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Transformers Are Replacing CNNs: Transformers For Medical Image Segmentation.

Transformers Are Replacing CNNs: Transformers For Medical Image Segmentation.


3 main points
✔️ The first CNN free model for 3D medical image segmentation
✔️ Segmentation accuracy that is better than or competitive with CNNs on three different datasets
✔️ Much better transfer learning ability than CNNs

Convolution-Free Medical Image Segmentation using Transformers
written by Davood KarimiSerge VasylechkoAli Gholipour
(Submitted on 26 Feb 2021)
Comments: Accepted to arXiv.

Subjects:  Image and Video Processing (eess.IV); Computer Vision and Pattern Recognition (cs.CV)


First of all

Deep Neural Networks have had a huge impact in the medical sector. DNN can efficiently perform a variety of tasks like classifying malignant image instances, detecting and segmenting malignant regions in the images. Although manual work is considered to be the most reliable method, DNN models are faster, scalable, and cheaper with some initial cost. Behind the success of DNNs in medical image-processing tasks are Convolutional Neural Networks (CNNs). They have a strong inductive bias to images, which makes them successful in a variety of vision tasks. Although much has changed in the architecture, loss functions, and the way DNN models are trained in vision, the fundamental structural component, i.e. the convolution layer remains the same. 

Transformers have performed extremely well in several NLP tasks. With the introduction of the visual transformer(ViT), self-attention has proven to be efficient even for computer vision tasks. This makes us wonder whether transformers could help improve the current state of the art in medical vision tasks. 

In this paper, we introduce a transformer-based model free of CNNs for 3D medical image segmentation. The model is competitive or better than CNN-based models and can be fine-tuned on datasets with only 20~200 labeled images. In addition, the model has better transfer-learning capabilities than state-of-the-art CNNs.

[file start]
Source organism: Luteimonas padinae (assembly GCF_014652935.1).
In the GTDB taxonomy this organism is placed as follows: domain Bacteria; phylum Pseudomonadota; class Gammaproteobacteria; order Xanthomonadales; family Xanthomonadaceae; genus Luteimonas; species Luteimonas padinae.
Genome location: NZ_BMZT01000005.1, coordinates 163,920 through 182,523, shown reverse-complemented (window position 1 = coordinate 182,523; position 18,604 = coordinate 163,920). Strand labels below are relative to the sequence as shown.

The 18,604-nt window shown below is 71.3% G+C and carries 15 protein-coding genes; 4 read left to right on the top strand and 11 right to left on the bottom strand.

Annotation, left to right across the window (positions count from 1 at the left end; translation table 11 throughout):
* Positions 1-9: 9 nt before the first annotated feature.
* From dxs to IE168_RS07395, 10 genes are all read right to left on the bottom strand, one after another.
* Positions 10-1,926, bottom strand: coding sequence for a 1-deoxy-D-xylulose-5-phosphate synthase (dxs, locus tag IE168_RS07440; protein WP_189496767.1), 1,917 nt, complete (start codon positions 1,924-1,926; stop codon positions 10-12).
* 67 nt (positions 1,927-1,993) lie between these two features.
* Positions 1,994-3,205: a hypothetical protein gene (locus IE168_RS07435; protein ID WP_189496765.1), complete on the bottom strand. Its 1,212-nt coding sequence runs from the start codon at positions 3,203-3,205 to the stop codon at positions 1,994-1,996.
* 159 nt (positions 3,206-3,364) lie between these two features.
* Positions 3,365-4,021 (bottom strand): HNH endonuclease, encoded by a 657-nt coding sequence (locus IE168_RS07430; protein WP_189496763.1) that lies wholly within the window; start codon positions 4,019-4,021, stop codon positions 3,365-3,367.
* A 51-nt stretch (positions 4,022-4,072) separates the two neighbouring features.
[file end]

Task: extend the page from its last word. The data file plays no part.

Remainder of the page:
The above diagram shows the model architecture of the CNN-free network. At first, a block is extracted from 3D images and divided into n3 patches. Let the points in the block B ∈ RW×W×W×c be divided into n3 non-overlapping patches{p∈ Rw×w×w×c}, where w =W/n and c is the image dimension(3 for RGB). n is experimentally chosen to be 3 or 5 which gives 27 or 125 patches. Next, each of the patches is flattened into the vector of dimension w3c. These w3c dimensioned vectors are transformed into a D-dimension space using a learned linear mapping. We add positional encodings to the vector thus obtained. In this way we form a sequence of n3 blocks each with dimension D: X0 = [Ep1; ...; EpN ] + Epos. Note that, unlike most other tasks, the positional encodings here are learnable parameters.

The transformer encoder has K stages each with one multi-headed self-attention layer(MSA) followed by two feed-forward networks(FFN) that use layer normalization. The encoder is quite similar to that of the standard transformer. The query(Q), key(K), values(V) are computed and the self-attention is calculated using the expression below where Dh is the scaling factor equal to the hidden dimension.